The Effects of the Trail of Tears

There were about 16,000 Cherokee before their eviction. They put up the biggest fight; enough to make them the last tribe to be forced from their homes. They were a stationary tribe, and not nomads like many others. They had their own system of writing based on Greek. Hebrew, and English. They also had their own constitution and a Republican system of government. The Cherokee had formed a treaty with the US. Government that protected their land in Tennessee and Georgia, but as soon as gold was discovered in Georgia, even/things changed, Georgians claimed that all treaties with the Indians were null and void, and tried to take the Cherokeeis land. A fierce legal battle ensued. and the Supreme Court sided With the Cherokee in that it was unconstitutional for Georgia to take the land.

Andrew Jackson. the president at the time, gave less heed to the Constitution ol these peoples than he would an insect landing on his coat. He merely brushed it aside and declared that the Indians would be moved, forcefully if necessary, to the West. Thus began the Trail of Tears, in which the sanctity and sanity, the hopes and dreams of these people were shredded and burned like endless sheets of paper. The Cherokee began to be moved under federal guard in May of 1838, The term Dguard“. was actually best described as a forced march at bayonet point. During the roundups, many Indians were forced to leave their homes with only the clothes they were wearing.

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Time and time again, Indians watched as soldiers confiscated their belongings and sold them to white men for next to nothing. Coincidentally, also in May the worst drought in the Southwest recorded history began, Over13,000 Cherokees were imprisoned in July, and around 1,500 died in confinement in the blistering heat with little water. Of 13 separate groups, the Army commanded some, the others were hired out to contractors. Each contractor received $65 from the government per person under his care for food and medical supplies, but often these funds were misused. Though this atrocity may not be on the scale of Adolph Hitler or Joseph Stalin. but it is certainly something for our country to be deeply ashamed of.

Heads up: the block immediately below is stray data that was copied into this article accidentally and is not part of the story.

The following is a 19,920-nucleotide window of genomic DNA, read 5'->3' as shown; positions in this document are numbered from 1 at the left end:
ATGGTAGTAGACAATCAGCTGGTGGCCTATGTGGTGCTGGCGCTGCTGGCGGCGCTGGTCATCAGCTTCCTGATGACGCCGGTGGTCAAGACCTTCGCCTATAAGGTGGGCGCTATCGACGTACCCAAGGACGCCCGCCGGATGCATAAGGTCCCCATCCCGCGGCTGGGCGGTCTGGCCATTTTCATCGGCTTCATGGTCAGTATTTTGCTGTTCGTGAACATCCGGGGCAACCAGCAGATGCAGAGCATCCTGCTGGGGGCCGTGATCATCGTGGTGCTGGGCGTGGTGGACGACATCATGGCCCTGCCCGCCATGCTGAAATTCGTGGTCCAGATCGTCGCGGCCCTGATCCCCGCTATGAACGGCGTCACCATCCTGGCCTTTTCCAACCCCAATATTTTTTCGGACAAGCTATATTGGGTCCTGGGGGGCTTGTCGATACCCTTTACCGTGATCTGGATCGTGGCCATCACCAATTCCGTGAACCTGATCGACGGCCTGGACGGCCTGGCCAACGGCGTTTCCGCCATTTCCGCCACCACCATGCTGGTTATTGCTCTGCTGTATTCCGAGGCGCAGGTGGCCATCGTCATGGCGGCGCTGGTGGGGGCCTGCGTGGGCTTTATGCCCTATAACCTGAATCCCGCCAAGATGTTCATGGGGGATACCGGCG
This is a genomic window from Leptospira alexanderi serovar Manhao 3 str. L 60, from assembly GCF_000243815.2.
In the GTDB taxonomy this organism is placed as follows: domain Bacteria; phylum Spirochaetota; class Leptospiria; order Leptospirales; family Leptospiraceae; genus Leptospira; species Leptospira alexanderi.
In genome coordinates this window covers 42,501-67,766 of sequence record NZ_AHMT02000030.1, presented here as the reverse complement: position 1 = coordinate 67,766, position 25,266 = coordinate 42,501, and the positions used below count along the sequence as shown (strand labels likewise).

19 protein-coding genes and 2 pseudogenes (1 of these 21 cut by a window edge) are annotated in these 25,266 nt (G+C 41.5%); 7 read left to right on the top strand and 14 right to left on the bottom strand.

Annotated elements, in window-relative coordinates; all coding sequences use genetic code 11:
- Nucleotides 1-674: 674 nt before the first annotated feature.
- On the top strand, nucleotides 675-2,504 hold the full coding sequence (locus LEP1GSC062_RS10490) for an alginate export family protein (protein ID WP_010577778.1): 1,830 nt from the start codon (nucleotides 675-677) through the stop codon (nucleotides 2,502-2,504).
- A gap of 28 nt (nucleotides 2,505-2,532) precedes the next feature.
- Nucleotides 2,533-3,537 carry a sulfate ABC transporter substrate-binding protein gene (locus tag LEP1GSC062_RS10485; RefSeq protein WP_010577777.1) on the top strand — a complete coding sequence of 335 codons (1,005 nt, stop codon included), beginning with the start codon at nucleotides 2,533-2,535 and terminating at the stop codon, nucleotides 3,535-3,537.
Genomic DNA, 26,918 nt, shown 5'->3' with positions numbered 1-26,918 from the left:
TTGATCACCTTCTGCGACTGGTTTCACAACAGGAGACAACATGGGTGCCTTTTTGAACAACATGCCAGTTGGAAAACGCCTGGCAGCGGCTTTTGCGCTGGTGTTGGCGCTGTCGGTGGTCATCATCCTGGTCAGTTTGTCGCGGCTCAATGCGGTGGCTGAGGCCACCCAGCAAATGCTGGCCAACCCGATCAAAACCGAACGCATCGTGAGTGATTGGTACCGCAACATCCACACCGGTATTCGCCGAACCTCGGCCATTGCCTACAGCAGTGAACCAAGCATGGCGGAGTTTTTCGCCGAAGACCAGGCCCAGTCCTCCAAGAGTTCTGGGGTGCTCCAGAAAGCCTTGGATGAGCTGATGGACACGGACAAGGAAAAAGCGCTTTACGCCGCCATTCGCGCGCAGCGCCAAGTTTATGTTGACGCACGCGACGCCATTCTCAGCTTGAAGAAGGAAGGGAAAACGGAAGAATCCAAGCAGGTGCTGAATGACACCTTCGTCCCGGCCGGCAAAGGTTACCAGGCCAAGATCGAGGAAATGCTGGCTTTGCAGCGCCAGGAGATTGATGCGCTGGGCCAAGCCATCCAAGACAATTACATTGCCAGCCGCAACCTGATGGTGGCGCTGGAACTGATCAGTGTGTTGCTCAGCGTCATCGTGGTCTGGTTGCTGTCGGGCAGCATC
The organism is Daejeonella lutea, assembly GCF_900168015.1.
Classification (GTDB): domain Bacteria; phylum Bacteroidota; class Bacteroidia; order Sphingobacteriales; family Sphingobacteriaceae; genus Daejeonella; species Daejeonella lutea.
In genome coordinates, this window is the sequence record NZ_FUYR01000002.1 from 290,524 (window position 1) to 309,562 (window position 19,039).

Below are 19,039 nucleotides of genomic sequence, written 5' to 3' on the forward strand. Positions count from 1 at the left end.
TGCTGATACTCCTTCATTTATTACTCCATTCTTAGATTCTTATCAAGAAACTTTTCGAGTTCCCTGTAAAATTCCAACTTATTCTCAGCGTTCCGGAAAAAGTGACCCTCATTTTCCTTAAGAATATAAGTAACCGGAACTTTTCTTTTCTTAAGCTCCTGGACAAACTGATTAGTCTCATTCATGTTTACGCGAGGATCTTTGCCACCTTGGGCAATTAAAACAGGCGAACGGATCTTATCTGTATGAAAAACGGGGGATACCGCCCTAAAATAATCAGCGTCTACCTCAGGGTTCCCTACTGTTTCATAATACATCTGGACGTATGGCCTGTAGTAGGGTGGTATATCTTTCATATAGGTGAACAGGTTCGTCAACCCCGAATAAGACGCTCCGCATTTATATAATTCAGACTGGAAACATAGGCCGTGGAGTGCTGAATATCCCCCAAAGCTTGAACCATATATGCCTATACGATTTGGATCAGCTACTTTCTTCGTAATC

Socially, the Trail of Tears disrupted Cherokee families and communities. Families were torn apart, and many Cherokee people lost loved ones during the forced relocation. The journey was also marked by violence and abuse, with many Native Americans being beaten or killed by their captors. The trauma of the Trail of Tears had a lasting impact on the mental health and well-being of the Cherokee people. Culturally, the Trail of Tears had a profound impact on the Cherokee Nation. The forced relocation disrupted Cherokee traditions and customs, as many artifacts and cultural items were lost or destroyed during the journey. The Cherokee language and traditional ways of life were also threatened, as many young Cherokee people were forced to attend boarding schools that aimed to assimilate them into white American culture. Overall, the Trail of Tears had long-lasting effects on the Cherokee Nation and other Native American tribes. It was a traumatic event that had a profound impact on Native American culture, history, and identity. Today, it is remembered as a symbol of the injustices that Native American people have endured throughout American history.

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The Effects of the Trail of Tears. (2023, May 12). Retrieved from